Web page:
Housing Secretary Michael Gove has admitted that the Renters Reform Bill won’t help landlords claw back money from absconding tenants.
During the Bill’s Second Reading, Shrewsbury and Atcham MP Daniel Kawczynski (main image) spoke about his constituent Jan Childs who had rented out a property in Much Wenlock to an individual she got into a dispute with.
“He has now scarpered, owing my constituent £10,000, and nobody seems to be interested in helping her to retrieve the money — neither the police nor the local authorities. How will this Bill help my constituent Jan Childs to retrieve her £10,000?”
Gove explained that it was not so much the Bill, but the steps the government was taking to improve the justice system that would help.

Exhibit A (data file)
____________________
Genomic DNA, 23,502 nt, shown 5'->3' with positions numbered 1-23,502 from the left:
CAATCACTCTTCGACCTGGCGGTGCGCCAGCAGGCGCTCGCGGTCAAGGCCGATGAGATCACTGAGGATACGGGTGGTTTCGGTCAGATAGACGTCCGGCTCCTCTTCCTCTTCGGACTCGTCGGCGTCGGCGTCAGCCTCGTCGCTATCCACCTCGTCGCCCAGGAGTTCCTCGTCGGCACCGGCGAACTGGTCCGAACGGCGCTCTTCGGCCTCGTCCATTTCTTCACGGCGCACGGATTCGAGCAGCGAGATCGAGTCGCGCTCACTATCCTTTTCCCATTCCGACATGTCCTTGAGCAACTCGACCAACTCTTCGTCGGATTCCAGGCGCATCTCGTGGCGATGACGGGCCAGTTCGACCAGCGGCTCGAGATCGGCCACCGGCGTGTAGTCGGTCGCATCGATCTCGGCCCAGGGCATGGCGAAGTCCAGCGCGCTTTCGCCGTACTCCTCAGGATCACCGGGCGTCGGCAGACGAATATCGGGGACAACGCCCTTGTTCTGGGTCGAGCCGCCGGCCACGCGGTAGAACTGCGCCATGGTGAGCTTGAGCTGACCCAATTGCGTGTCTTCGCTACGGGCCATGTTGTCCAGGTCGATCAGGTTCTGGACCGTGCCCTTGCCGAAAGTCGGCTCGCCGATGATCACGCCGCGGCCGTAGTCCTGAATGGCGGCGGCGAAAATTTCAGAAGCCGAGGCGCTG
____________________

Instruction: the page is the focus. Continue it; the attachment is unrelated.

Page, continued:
He said: “It is always the case, no matter how well framed any piece of legislation might be, that if you’re dealing with unscrupulous characters who seek to evade justice, we have to rely on the agencies of the criminal justice system to pursue them.”
Their exchange highlights the struggle most landlords face when tenants build up arrears before leaving their property; they can apply for a court order for money against the tenant, but face legal costs and added hassle, so many decide not to bother.
During the debate when other MPs were keen to cite cases of tenants being unfairly evicted, Gove had some consoling words for the sector.
“Landlords are good things, we need landlords in order to provide homes,” he said. “It’s nothing to be ashamed of to be in the business of providing a safe, decent home for someone, and there’s nothing wrong for people who have saved and worked hard to be investing in property.”